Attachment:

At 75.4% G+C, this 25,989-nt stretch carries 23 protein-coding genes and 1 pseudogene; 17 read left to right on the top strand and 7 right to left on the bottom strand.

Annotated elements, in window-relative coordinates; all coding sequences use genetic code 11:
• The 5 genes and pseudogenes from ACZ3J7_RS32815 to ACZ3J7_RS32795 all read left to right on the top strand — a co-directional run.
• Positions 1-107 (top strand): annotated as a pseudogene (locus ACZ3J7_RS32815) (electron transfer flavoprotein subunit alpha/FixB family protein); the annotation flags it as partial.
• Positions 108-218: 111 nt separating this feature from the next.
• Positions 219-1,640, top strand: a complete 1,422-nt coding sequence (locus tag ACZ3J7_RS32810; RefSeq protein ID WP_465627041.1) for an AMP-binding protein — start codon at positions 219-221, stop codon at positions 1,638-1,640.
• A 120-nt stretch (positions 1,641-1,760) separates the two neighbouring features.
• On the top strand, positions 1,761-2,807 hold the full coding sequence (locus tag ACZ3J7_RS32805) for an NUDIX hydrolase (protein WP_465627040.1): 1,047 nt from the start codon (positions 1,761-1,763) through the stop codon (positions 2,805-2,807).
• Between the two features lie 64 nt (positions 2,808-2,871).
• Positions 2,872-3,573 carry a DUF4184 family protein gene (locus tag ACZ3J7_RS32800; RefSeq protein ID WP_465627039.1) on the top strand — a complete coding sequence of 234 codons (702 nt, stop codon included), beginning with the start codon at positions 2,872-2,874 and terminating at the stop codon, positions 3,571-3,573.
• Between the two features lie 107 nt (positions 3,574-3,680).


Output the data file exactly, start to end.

At 75.4% G+C, this 25,989-nt stretch carries 23 protein-coding genes and 1 pseudogene; 17 read left to right on the top strand and 7 right to left on the bottom strand.

Annotated elements, in window-relative coordinates; all coding sequences use genetic code 11:
• The 5 genes and pseudogenes from ACZ3J7_RS32815 to ACZ3J7_RS32795 all read left to right on the top strand — a co-directional run.
• Positions 1-107 (top strand): annotated as a pseudogene (locus ACZ3J7_RS32815) (electron transfer flavoprotein subunit alpha/FixB family protein); the annotation flags it as partial.
• Positions 108-218: 111 nt separating this feature from the next.
• Positions 219-1,640, top strand: a complete 1,422-nt coding sequence (locus tag ACZ3J7_RS32810; RefSeq protein ID WP_465627041.1) for an AMP-binding protein — start codon at positions 219-221, stop codon at positions 1,638-1,640.
• A 120-nt stretch (positions 1,641-1,760) separates the two neighbouring features.
• On the top strand, positions 1,761-2,807 hold the full coding sequence (locus tag ACZ3J7_RS32805) for an NUDIX hydrolase (protein WP_465627040.1): 1,047 nt from the start codon (positions 1,761-1,763) through the stop codon (positions 2,805-2,807).
• Between the two features lie 64 nt (positions 2,808-2,871).
• Positions 2,872-3,573 carry a DUF4184 family protein gene (locus tag ACZ3J7_RS32800; RefSeq protein ID WP_465627039.1) on the top strand — a complete coding sequence of 234 codons (702 nt, stop codon included), beginning with the start codon at positions 2,872-2,874 and terminating at the stop codon, positions 3,571-3,573.
• Between the two features lie 107 nt (positions 3,574-3,680).